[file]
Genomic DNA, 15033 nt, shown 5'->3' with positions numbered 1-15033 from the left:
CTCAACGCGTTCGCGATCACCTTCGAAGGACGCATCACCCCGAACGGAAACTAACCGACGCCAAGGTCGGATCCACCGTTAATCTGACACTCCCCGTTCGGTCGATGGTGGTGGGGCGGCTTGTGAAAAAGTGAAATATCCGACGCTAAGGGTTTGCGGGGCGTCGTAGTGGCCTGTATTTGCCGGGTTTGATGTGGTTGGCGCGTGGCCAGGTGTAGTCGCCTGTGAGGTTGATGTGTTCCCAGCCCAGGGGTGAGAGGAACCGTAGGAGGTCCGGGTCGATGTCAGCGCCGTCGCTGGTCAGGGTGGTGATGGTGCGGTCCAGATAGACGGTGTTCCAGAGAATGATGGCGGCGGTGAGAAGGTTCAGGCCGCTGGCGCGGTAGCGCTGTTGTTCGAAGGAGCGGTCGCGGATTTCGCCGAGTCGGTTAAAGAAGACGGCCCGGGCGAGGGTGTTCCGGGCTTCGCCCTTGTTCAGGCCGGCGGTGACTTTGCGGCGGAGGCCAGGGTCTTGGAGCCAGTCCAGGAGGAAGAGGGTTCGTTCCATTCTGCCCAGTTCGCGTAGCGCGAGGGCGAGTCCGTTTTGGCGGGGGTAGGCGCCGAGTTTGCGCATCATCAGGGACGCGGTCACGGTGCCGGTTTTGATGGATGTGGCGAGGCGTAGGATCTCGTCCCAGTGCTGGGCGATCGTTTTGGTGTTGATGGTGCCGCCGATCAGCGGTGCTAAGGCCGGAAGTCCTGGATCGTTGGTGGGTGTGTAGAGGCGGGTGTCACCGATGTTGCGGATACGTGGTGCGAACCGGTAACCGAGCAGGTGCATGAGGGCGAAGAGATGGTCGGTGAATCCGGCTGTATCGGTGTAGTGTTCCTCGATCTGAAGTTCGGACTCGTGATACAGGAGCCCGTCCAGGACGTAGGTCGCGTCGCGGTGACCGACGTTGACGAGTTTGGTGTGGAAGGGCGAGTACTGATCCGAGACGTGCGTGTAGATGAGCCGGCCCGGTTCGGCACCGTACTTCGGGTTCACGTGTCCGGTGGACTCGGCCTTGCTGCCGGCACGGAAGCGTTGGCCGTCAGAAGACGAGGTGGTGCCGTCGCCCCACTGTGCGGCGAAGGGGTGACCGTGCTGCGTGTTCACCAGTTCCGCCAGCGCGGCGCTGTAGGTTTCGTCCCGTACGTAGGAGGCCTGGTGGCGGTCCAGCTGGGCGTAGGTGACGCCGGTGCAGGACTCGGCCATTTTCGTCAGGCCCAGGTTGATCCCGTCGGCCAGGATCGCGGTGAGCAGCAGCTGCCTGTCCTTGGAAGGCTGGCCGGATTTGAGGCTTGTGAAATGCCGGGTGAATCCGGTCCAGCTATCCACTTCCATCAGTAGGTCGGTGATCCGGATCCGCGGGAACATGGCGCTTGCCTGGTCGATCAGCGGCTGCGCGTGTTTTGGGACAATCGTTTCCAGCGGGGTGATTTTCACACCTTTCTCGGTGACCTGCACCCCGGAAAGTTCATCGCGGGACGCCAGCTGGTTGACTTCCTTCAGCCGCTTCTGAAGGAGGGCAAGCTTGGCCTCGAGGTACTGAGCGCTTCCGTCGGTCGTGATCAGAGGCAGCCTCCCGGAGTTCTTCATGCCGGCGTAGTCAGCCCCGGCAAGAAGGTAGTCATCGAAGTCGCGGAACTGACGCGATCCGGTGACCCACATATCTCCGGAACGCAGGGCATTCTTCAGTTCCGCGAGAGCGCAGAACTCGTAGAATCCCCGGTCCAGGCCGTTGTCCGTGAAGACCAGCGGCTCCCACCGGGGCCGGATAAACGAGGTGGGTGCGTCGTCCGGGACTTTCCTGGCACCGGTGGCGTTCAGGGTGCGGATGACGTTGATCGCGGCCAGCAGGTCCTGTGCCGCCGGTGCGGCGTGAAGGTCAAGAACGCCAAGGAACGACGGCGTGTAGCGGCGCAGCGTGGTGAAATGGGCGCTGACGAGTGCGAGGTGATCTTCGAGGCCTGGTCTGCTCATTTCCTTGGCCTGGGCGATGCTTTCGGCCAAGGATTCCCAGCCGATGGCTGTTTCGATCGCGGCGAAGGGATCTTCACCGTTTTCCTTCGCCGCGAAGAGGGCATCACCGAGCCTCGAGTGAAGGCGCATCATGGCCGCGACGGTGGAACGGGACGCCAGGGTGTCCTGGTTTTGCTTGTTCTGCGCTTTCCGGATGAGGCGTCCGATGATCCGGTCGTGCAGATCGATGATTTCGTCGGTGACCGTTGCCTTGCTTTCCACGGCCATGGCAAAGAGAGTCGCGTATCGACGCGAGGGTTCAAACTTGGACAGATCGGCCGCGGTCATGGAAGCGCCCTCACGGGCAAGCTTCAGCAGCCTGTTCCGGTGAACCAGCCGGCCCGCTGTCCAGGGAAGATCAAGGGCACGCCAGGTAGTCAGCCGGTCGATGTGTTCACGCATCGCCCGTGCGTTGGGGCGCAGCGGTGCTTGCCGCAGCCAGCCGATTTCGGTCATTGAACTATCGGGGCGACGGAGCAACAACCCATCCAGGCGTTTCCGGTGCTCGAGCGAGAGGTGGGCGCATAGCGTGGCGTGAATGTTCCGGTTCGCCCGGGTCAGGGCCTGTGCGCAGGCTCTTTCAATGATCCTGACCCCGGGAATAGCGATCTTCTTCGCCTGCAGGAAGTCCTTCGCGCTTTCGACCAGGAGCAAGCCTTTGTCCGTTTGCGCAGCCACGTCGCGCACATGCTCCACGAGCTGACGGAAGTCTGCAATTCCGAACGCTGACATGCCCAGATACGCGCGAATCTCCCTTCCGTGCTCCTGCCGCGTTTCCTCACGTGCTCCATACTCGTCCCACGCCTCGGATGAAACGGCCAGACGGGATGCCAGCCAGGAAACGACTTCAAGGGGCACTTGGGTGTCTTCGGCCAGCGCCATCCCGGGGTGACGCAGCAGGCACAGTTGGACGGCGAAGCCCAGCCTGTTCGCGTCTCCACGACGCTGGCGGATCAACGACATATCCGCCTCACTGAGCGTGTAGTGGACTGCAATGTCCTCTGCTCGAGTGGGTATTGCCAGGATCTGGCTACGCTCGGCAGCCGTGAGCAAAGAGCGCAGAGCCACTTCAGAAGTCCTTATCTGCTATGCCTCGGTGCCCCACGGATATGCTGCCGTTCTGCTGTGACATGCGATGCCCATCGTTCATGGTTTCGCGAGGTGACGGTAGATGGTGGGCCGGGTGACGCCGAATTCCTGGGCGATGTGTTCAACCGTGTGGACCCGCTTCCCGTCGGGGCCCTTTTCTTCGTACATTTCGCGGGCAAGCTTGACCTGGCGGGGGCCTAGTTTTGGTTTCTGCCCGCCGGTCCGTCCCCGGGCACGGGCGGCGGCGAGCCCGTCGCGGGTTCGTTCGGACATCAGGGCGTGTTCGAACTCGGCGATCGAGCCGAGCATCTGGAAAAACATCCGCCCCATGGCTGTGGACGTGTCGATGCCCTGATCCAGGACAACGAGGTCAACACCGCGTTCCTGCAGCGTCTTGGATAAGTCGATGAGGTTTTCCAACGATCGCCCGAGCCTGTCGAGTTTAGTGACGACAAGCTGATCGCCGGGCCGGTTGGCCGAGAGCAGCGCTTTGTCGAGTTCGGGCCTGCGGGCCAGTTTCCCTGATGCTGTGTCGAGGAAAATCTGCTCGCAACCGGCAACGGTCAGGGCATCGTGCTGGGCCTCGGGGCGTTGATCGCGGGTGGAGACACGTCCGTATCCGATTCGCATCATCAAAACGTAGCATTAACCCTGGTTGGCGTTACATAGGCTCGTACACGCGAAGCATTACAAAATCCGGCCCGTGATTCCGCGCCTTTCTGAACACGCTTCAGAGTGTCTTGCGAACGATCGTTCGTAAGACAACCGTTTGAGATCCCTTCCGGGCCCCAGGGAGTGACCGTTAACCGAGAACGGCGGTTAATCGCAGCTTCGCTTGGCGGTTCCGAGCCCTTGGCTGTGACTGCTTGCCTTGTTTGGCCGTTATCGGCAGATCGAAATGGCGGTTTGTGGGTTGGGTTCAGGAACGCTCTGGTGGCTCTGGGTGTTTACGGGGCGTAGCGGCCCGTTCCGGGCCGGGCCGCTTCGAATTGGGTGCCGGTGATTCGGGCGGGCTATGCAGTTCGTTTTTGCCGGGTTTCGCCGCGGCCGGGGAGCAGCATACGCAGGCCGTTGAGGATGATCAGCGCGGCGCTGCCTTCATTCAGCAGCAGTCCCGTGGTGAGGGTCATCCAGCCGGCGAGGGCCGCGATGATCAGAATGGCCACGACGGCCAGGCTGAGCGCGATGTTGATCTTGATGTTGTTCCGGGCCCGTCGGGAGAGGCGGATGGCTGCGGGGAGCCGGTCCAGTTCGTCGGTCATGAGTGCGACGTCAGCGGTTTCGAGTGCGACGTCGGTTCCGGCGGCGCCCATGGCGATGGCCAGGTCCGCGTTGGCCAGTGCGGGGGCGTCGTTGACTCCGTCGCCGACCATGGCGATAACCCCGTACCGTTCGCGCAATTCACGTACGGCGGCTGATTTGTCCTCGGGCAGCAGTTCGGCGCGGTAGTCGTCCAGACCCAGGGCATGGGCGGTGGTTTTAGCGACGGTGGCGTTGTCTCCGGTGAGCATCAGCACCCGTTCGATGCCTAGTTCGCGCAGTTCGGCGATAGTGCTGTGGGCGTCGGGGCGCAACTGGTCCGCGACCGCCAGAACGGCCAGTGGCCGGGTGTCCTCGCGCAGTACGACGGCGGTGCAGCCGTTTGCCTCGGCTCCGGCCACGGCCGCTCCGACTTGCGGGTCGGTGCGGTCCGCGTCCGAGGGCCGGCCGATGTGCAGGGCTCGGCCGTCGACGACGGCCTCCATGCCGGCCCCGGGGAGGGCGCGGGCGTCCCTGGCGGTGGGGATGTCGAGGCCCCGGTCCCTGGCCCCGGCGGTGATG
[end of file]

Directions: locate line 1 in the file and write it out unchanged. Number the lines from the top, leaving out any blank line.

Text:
Genomic DNA, 15033 nt, shown 5'->3' with positions numbered 1-15033 from the left: